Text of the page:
Promise is known in the consumer space for producing entry-level storage card solutions, and it has taken this one level up by producing a NAS. The SmartStor NS4600 is a NAS that takes four 3.5-inch SATA disks. Three sides and the rear are powder-coated silver, while the right-hand side and the front are piano black.
The front is spartan, featuring a swing out lockable door giving access to the drive trays, blue diagnostic lights for hard drive and network activity as well as power, and a one touch backup button. Curiously, the power button is on the back, next to two USB ports, an eSATA port, a single gigabit Ethernet port and an 80mm fan.
The drive caddies are simply four sides of plastic, attached to the drives via four flat screws. It can initially be a little fiddly but it's effective enough, and once the drives are in it has enough structural integrity to do the job.
Flipping to the underside, a hatch is discovered, covering the NS4600's power supply — which is simply an external adapter that's been fitted inside, removable presumably to cut down on heat generation.
Initial set-up is performed through the included SmartNAVI program, which sits in your system tray and allows you to locate and configure your NAS. SmartNAVI could do with a redesign — it looks like an IM client, is non-resizable and gives you no idea of progress after you've selected how you want your disk array to be set up, an infuriating prospect since the unit is inaccessible until it's finished. The unit also beeps annoyingly until SmartNAVI finishes setting up, the device is clearly unable to tell a new set of drives from a failed array.
SmartNAVI also establishes a trend that's continued into the web UI — that is, Promise is trying to use "friendly" terms instead of real world terms, and so users are never really sure what they're getting. For example, initially you are prompted either to set up the disks as maximum capacity or data security. This is either going to set you up as RAID 0 or 5, but it never mentions this, making for some confusing moments. Thankfully, once into the web UI (the awkwardly named WebPASM), you can select RAID 0, 1, 10, 5 or 5 plus spare and it does give volume creation progress here — although you have to go through the rigmarole of deleting the array already established by SmartNAVI.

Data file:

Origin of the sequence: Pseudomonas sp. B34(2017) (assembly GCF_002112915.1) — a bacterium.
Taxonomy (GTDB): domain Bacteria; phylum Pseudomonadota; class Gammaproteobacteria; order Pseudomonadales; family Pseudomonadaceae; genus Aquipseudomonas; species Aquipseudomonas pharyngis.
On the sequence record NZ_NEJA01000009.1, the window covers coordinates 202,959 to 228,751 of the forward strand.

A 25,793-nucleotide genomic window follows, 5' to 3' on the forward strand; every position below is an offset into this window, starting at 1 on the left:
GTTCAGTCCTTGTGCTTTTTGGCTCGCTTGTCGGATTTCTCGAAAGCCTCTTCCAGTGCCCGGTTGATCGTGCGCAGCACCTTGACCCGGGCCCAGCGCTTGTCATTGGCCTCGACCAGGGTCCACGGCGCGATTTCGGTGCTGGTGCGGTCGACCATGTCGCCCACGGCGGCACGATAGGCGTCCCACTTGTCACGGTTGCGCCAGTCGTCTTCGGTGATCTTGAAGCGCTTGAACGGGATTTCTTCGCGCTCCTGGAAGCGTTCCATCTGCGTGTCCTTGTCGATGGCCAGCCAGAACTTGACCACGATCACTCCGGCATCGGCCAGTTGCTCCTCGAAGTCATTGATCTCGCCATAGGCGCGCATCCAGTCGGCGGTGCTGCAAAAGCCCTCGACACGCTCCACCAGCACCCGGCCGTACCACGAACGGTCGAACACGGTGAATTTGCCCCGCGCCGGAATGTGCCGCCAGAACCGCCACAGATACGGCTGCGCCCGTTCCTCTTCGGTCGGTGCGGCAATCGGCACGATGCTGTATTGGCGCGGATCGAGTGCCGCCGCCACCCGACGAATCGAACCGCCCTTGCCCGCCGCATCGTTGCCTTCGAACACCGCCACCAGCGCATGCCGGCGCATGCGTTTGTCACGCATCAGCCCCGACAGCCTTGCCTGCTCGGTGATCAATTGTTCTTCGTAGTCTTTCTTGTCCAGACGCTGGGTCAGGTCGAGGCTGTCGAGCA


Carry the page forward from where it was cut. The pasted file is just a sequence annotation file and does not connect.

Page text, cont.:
SmartNAVI looks like an IM client. It's not that useful
though, and can't be resized. (Credit: CBS Interactive)
After launching the web UI welcome page and clicking on WebPASM, the UI looks dated, but is functional enough. Further obfuscation exists here under the Protocol Control section, presumably with the good intention of making it "easier" for non-technical users, but in the process making things a little bit harder for everyone else. As a result, CIFS/AFP/NFS are simply listed as "Windows", "Apple" and "Linux".
If you looked at a website nine years ago, it probably
looked like this, with horizontal lines and frames. (Credit: CBS Interactive)
Still, it does offer an FTP server, print sharing, an SMB recycle bin, will work on AD, offers a BitTorrent server through MLDonkey and Firefly media streamer for iTunes and DLNA support. The BitTorrent server simply doesn't work, it needs you to add IPs to a validation list, which seems to be inaccessible through the web UI or through SMB.
Backups are offered through snapshots and NAS replication, and it supports dynamic DNS services. APC UPS's are supported over USB, and wake on LAN and disk spin down are also available, and of course user and group management is here. Despite ticking all the boxes, we can't help but feel underwhelmed compared to the impressive feature sets and interfaces offered by D-Link, Synology and QNAP. As if to hammer the point home, firmware upgrading is esoteric, requiring you to upload the firmware separately to a location on the NAS, then enter the file name manually by typing it.
The secondary part of Promise's web interface is its "Media Center" — an HTML front-end to play back music, video and image files. The layout was broken under Firefox 3.5 and Internet Explorer 8, and failed to show any of the video or music files we copied across, despite having the option to sort by artist, album, genre or playlist for the latter. There's no link back to the main administration menu, and you're forced to log in to both, rather than universally under the one session.
Another design FUBAR — if you have a 22-inch monitor or larger, the "Media Center" interface will break. Oh, and it can't find any files like it's meant to, either. (Credit: CBS Interactive)
The NS4600 is based on Intel's Tolapai system on a chip, running at 600MHz and paired up with 256MB RAM. Its price point should be a giveaway on performance — in RAID 5 with four 1TB disks, transferring a 1GB file over a Netgear GS108T reached a maximum write speed of 32MB/s, and 57MB/s maximum read. This doesn't improve at all when setting the NS4600 up in RAID 0. This is unsurprising considering the cost — the SmartStor was never going to be a high-end Netgear ReadyNAS, Synology or QNAP competitor, nor should it be. Rather, it's in the same mainstream arena as D-Link's DNS343.
The SmartStor NS4600 ticks all the required boxes for being a NAS. However, it has a dated interface, its ease of use needs attention, and some features simply don't work. Admittedly, these are all software issues that could be fixed with time — but if you need an affordable four-bay NAS now, we'd recommend the D-Link DNS-343 instead.